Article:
Doctors use two tests to diagnose FAP: a colonoscopy and genetic testing. The care team may advise one or both of these tests when symptoms of FAP appear. If the child has a family history of FAP, these tests may happen before symptoms appear. After a diagnosis of FAP, the doctor may order more tests to find out how severe the disease is.
A colonoscopy involves using a thin, flexible tube (colonoscope) to look inside the colon. At the tip of the tube is a tiny video camera. The doctor uses the camera to look at the inside of the colon. If the doctor sees polyps during the colonoscopy, he or she will remove a small amount of tissue. The tissue will be tested in the lab, to see if there are any signs of cancer. This tissue is removed through the colonoscope, not with an open surgery.
Finding one to three polyps during a colonoscopy is most often not a concern. But if the care team finds more than three polyps, more tests will be done. A person who has more polyps may be diagnosed with FAP or some other polyposis syndrome.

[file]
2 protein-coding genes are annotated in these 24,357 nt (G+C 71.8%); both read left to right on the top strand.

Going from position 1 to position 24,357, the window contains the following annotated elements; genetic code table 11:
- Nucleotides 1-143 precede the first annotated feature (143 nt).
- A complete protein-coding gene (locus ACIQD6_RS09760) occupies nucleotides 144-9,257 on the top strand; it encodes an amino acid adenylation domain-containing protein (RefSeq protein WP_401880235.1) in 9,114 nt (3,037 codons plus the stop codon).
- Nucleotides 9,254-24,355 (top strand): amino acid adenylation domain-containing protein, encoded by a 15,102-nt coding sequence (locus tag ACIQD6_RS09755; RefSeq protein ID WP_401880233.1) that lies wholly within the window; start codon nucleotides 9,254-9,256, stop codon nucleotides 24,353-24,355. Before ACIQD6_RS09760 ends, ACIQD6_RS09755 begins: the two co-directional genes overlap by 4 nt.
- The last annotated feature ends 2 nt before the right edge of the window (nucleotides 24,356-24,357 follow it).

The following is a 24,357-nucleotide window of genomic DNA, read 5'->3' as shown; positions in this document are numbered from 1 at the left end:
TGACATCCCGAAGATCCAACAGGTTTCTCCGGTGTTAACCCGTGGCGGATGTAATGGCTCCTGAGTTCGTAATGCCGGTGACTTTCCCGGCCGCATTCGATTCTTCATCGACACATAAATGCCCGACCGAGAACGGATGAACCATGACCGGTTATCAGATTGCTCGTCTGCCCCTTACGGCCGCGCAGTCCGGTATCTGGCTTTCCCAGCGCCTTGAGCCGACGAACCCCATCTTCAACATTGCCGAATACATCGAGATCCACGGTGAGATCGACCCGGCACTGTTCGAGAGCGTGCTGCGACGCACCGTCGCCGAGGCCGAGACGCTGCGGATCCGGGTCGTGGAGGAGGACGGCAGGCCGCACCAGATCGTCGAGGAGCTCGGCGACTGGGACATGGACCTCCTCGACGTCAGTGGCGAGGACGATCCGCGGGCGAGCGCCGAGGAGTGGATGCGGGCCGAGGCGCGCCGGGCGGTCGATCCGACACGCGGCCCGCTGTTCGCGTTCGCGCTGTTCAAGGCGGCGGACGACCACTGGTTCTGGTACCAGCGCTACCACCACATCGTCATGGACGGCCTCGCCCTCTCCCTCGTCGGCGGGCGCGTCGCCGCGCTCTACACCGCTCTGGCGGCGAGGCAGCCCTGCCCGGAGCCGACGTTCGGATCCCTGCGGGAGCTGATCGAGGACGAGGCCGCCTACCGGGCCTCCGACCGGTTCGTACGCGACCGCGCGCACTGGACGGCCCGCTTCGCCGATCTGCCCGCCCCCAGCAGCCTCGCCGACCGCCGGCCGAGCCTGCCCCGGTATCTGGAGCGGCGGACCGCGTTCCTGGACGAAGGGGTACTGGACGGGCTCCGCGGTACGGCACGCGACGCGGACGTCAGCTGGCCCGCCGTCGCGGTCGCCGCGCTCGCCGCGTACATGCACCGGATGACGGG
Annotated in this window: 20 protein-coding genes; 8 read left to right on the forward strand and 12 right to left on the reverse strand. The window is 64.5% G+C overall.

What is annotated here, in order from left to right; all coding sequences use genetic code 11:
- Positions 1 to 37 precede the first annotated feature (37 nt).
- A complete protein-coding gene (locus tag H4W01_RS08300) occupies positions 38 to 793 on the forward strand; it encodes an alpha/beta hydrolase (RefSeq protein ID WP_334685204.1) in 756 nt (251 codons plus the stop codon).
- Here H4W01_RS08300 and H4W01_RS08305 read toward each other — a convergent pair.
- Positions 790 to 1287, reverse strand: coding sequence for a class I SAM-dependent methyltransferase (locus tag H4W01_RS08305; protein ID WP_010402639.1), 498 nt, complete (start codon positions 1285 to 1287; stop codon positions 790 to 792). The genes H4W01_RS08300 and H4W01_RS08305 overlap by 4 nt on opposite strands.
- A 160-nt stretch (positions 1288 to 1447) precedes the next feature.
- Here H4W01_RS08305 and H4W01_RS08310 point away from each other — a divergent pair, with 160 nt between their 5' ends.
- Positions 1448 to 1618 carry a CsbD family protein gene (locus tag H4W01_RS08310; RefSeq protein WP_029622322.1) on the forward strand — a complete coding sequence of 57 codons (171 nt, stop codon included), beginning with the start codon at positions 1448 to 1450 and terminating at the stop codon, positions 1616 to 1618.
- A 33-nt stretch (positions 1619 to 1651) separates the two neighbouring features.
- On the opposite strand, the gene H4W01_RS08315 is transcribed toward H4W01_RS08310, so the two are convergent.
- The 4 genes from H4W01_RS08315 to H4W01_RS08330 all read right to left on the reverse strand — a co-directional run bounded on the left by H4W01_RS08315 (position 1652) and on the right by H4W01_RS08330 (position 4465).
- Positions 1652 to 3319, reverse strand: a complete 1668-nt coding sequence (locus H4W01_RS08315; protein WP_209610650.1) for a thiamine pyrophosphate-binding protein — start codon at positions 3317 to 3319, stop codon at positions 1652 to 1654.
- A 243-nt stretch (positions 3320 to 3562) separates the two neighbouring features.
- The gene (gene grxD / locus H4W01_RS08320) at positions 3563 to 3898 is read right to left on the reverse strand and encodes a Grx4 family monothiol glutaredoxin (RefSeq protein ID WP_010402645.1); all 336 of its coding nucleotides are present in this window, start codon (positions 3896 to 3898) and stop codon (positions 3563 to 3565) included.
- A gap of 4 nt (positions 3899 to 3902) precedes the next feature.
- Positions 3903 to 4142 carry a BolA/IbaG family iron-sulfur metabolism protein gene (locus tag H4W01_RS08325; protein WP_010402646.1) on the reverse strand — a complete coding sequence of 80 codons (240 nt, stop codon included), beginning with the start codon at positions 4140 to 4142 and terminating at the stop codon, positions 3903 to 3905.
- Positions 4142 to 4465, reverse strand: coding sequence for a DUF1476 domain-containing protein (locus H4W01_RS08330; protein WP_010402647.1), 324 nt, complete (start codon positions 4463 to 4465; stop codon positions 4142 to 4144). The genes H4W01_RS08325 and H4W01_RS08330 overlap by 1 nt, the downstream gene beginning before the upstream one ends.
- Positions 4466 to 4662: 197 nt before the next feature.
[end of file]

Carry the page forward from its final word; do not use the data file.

The polyps may become cancerous about 10 years after the polyps appear. Finding FAP early is vital. It can help the care team make a personalized treatment plan before symptoms start. If a child has a family history of FAP, the doctor may advise having a colonoscopy between the ages of 10 and 12, and then do a repeat colonoscopy every one to two years.
Genetic Testing —
Genetic testing can confirm a diagnosis of FAP or variant forms of the disease. If a child has a family history of polyposis, the care team may advise that other family members have genetic testing for the disease as well.
Additional Testing —
Other tests can be done to help the care team find out how severe the child’s condition is. This can also help find polyps in hard-to-reach parts of the GI tract. The tests include:
Video capsule endoscopy — This involves swallowing a pill-sized, wireless camera that takes video inside the GI tract.
- Balloon-assisted enteroscopy — This helps check for and treat problems further into the small bowel. It can be used in place of surgery in some cases.
- Endoscopic retrograde cholangiopancreatography (ERCP) — This procedure uses X-ray and an endoscope. An endoscope is a thin, flexible tube with a strong light and tiny camera. The test helps doctors see the small ducts that drain the pancreas, liver, and gall bladder into the small intestine. In young adults and some children, it is vital to look for polyps in these parts as well.
For infants and young children with FAP, abdominal ultrasound and blood tests are used to screen for hepatoblastoma. This is a rare liver tumor linked to FAP.